Heidi Ramirez has resigned as chief of academics for Shelby County Schools, less than 2½ years after coming to Memphis to help turn around the fledgling district following a massive restructuring of the city’s education landscape.
In a letter emailed Tuesday morning to district principals and instructional leaders, Ramirez said she was leaving “to be closer to loved ones and take on new challenges.”
“I am so proud of the great work we have been able to accomplish together,” she wrote. “Together, we have accelerated implementation of both supports for struggling learners and good first teaching — especially in literacy, while also improving the overall climate for learning for both students and staff.”
Shelby County Schools confirmed Tuesday that her resignation is effective March 31, and Ramirez wrote that she would “ensure a successful transition process.”
Her resignation comes a little over a month after a restructuring of district leadership that included the promotion of Innovation Zone leader Sharon Griffin to chief of schools. Ramirez, who was hired as chief academic officer, became chief of academics. Meanwhile, Griffin took on some of the responsibilities previously shouldered by Ramirez and Brad Leon, now chief of strategy and performance management. All three serve on Superintendent Dorsey Hopson’s cabinet.
Ramirez came to Memphis from Milwaukee Public Schools. She previously was associate dean for the College of Education and director for Urban Education Collaborative at Temple University, and at one time served on Philadelphia’s School Reform Commission.
When she arrived in Memphis in 2014, she was tasked with helping to increase the number of students reading on grade level, as well as the district’s graduation rate.
Those efforts may be starting to pay off.
She spearheaded a comprehensive literacy plan that pushed to improve reading skills across the curriculum. Last year, the district earned high marks for literacy growth for high school students who took the state’s TNReady test. However, overall growth scores were down, and the district is still far from its Destination 2025 goal of boosting third-grade reading proficiency to 90 percent by 2025.
Graduation rates have seen a slight bump, too. Some 78.7 percent of seniors received their diplomas in 2016, up from 75 percent the previous school year.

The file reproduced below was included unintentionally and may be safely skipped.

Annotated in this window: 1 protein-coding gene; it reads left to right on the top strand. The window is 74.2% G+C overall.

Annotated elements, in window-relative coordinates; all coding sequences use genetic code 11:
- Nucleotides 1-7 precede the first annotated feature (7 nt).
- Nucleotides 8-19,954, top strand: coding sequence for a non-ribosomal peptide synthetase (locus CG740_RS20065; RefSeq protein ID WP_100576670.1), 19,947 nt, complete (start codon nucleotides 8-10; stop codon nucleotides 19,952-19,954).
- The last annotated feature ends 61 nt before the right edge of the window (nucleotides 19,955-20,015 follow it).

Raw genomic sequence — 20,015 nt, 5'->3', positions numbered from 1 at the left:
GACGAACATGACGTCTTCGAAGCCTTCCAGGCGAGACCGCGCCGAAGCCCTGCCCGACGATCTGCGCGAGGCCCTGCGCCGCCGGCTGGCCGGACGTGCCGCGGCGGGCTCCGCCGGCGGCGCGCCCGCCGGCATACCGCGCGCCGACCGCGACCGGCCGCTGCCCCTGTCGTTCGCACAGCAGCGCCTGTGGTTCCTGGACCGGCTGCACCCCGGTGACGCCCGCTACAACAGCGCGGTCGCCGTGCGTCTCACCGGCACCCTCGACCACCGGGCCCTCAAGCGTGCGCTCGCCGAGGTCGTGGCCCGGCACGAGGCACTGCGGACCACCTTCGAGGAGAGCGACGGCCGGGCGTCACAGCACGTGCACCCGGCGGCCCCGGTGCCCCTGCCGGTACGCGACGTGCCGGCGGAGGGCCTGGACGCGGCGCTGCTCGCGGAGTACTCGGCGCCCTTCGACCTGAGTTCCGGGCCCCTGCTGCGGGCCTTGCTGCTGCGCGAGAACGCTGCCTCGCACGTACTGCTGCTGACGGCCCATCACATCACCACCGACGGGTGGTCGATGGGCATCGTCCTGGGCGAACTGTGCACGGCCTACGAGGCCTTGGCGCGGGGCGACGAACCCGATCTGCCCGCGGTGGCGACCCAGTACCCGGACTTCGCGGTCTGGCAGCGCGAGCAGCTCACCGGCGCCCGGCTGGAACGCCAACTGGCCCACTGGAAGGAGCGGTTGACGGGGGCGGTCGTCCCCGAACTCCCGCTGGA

“I’m most proud of the work (we) have done to raise and reinforce expectations for our students,” she wrote, “and the continued evidence … that all of our children can achieve to high standards of career and college readiness…”
In her letter, Ramirez trumpets that student attendance is up and suspensions are down. She cites improvements in kindergarten readiness and student access to complex tests, and also notes that the growth in graduation rates extends to the district’s large population of black students, those with disabilities, and English language learners.
In a statement, Hopson praised Ramirez, especially for her work on Destination 2025, the district’s strategic plan.
“(Her) vision has helped enhance planning and coordination across all of our academic departments and stakeholders — from teachers and coaches to school and district leaders,” he said.
Hopson told Chalkbeat that the district will look to tweak the job description in collaboration with Griffin before Ramirez leaves. “With all the work she’s done, I think we’re going to take it to the next level,” he said.
With approximately 105,000 students, Shelby County Schools is Tennessee’s largest school district, the result of a 2013 merger of Memphis City Schools and legacy Shelby County Schools, followed by the exit a year later of six suburban municipalities that started their own school system.
Correction, February 21, 2017: This article has been updated to include the correct percentages of graduation rates for Shelby County Schools. A previous version listed the state percentages instead of the district’s.